March 25, 2019
By Joyce Lee
SEOUL (Reuters) – A convoy of dozens of South Korean officials left for an inter-Korean liaison office in North Korea on Monday in a bid to maintain fragile gains in relations with Pyongyang, despite North Korea’s decision to pull out of the office last week.
The liaison office in Kaesong, North Korea, was opened in September and had been one of the key developments made in the past year of detente between North Korea and South Korea.
South Korea’s Unification Ministry would not explain exactly what the 64 officials would be doing at the office without their North Korean counterparts, but a spokesman said Seoul is seeking to try to “normalize” operations at the office.
In a major setback for South Korean President Moon Jae-in’s attempts to engage, North Korea announced on Friday it was quitting the office, just hours after the United States imposed the first new sanctions on the North since the second U.S.-North Korea summit broke down last month.
Although South Korea did not directly link the North’s move to the breakdown of the summit, after which U.S. President Donald Trump said he would not be imposing more sanctions, experts said Pyongyang’s move seemed calculated to pressure South Korea into convincing the United States to ease sanctions.
“It appears to be North Korea pressuring South Korea; it could also be signaling how South Korea’s role is not needed or even meaningless, or even that North Korea’s announcement of a ‘new path’ is imminent,” said Kim Dong-yub, a North Korea and military expert at Kyungnam University’s Institute of Far Eastern Studies in Seoul.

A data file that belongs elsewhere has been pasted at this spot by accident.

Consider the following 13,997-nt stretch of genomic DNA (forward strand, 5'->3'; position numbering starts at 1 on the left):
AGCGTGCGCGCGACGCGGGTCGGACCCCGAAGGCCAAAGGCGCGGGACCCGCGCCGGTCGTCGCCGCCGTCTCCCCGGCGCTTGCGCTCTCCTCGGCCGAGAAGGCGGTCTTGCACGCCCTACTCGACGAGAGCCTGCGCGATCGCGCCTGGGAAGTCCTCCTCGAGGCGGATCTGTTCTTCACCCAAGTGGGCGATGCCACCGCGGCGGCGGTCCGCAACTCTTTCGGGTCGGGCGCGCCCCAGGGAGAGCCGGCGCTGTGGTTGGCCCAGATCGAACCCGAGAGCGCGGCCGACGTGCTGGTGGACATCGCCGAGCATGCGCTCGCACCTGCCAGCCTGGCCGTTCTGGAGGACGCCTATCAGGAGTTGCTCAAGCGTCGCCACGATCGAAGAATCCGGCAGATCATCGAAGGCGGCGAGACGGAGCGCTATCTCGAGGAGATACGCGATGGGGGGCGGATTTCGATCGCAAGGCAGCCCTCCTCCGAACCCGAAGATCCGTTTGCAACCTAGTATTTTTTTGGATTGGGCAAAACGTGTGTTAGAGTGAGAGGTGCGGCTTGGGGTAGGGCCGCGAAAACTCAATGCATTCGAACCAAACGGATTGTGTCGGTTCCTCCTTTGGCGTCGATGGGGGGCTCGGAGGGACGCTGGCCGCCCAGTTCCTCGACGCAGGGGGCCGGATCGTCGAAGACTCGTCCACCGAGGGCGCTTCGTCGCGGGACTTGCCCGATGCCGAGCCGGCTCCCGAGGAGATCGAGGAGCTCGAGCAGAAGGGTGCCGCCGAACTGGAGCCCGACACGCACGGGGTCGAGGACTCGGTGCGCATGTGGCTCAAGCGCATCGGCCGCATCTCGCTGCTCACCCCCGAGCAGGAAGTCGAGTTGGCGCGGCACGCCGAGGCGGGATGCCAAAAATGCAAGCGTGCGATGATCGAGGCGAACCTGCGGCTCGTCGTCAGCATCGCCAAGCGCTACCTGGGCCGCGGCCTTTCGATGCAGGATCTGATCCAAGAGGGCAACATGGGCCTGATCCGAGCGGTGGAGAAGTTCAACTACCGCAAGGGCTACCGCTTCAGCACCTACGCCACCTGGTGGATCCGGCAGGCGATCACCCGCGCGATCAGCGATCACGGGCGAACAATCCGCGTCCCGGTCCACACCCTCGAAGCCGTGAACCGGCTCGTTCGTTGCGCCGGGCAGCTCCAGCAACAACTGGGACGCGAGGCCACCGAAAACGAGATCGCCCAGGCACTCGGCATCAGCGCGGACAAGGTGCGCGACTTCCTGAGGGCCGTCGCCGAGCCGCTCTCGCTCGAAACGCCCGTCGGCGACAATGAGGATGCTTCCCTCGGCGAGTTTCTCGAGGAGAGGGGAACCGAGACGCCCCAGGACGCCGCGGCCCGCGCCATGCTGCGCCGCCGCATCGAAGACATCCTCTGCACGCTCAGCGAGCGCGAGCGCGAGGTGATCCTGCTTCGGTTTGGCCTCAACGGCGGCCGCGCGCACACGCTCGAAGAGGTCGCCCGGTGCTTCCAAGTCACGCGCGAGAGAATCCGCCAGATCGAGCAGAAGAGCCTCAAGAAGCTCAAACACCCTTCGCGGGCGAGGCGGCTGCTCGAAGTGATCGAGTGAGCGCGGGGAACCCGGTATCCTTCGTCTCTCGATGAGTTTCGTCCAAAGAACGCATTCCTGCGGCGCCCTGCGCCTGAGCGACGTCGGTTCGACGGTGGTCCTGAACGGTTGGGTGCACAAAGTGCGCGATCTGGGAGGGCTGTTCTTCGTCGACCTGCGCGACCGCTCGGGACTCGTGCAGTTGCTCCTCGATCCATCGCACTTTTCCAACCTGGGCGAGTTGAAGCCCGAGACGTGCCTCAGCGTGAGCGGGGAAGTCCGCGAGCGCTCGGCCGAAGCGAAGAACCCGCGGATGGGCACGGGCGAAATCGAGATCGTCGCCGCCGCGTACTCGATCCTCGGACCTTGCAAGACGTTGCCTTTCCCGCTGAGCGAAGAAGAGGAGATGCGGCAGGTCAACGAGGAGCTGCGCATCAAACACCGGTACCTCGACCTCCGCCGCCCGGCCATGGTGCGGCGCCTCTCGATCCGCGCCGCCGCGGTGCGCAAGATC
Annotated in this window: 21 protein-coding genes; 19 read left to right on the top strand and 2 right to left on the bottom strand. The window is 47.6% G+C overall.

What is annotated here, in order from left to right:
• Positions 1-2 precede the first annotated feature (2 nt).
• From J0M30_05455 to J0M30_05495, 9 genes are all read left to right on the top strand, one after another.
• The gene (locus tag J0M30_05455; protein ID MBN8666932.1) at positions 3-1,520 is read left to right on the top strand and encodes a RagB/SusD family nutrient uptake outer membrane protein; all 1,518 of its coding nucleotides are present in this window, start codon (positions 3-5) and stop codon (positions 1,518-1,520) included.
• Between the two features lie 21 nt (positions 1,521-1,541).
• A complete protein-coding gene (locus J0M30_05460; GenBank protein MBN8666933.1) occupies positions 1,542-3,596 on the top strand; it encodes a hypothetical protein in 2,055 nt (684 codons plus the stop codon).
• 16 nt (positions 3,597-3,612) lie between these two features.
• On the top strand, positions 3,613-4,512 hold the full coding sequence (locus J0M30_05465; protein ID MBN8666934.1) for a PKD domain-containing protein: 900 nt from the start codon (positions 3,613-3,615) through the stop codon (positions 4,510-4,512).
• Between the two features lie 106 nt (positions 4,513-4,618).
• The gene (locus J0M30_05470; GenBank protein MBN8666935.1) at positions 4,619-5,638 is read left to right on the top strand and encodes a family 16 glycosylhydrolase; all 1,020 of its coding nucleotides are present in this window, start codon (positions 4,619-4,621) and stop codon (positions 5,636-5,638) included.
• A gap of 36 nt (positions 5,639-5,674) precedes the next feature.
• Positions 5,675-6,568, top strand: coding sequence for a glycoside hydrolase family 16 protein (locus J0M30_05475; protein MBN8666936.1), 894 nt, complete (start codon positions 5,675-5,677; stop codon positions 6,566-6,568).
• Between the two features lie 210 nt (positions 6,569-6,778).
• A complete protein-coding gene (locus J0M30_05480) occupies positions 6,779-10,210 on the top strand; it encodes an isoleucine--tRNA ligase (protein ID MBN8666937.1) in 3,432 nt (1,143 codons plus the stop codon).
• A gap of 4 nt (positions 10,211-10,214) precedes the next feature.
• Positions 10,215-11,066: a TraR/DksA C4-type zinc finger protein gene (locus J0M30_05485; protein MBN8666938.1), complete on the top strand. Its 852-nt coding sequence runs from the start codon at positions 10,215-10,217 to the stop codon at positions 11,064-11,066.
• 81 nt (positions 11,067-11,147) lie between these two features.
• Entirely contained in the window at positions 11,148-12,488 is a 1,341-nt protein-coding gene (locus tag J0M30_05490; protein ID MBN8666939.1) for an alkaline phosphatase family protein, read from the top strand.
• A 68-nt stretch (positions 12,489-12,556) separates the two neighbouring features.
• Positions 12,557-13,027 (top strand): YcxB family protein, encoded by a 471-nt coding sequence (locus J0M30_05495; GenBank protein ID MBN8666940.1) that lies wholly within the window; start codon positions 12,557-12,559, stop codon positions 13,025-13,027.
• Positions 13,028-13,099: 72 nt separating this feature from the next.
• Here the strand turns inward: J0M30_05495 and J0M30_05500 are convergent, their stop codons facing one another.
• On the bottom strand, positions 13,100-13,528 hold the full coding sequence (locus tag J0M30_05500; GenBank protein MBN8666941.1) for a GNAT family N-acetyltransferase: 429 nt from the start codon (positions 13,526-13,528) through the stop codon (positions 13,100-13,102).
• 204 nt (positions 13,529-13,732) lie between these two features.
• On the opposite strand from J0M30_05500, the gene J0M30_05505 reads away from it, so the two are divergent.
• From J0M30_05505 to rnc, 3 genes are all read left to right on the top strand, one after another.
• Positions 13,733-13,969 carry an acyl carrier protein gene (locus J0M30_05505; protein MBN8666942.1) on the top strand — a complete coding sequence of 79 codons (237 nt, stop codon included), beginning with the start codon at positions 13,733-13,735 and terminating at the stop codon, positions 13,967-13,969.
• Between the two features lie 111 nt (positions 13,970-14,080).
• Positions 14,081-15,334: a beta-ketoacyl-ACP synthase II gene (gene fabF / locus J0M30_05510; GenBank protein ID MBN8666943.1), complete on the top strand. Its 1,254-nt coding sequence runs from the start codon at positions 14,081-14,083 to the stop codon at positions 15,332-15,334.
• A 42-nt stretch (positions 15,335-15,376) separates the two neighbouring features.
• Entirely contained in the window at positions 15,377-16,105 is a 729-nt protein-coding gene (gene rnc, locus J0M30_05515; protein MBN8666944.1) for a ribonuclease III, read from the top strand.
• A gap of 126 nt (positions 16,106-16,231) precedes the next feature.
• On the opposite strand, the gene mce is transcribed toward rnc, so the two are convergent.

Several North Korean state media outlets released statements on Monday criticizing Seoul for not pushing forward with inter-Korean economic projects while sanctions remain in place.
Some 39 South Korean officials and support staff with 17 vehicles left South Korea on Monday morning to work at the liaison office in the North, joining 25 South Koreans who had remained at the office over the weekend despite North Korea’s pullout, South’s Unification Ministry said.
“Although the North side has pulled out of the liaison office, the embers remain, and in order to guard the embers we are going to work today as usual,” Kim Chang-su, deputy chief of the liaison office, said on Monday as he left for Kaesong.
When asked what South Korean personnel will do at the office, Unification Ministry spokesman Baik Tae-hyun said “we are operating the Kaesong office, followed by putting in efforts to normalize the liaison office” without elaborating.
There are some North Korean personnel currently in Kaesong, including from North’s Central Special Zone Development Guidance General Bureau and support staff, Baik said at a press briefing on Monday.
(Reporting by Joyce Lee; Editing by Michael Perry)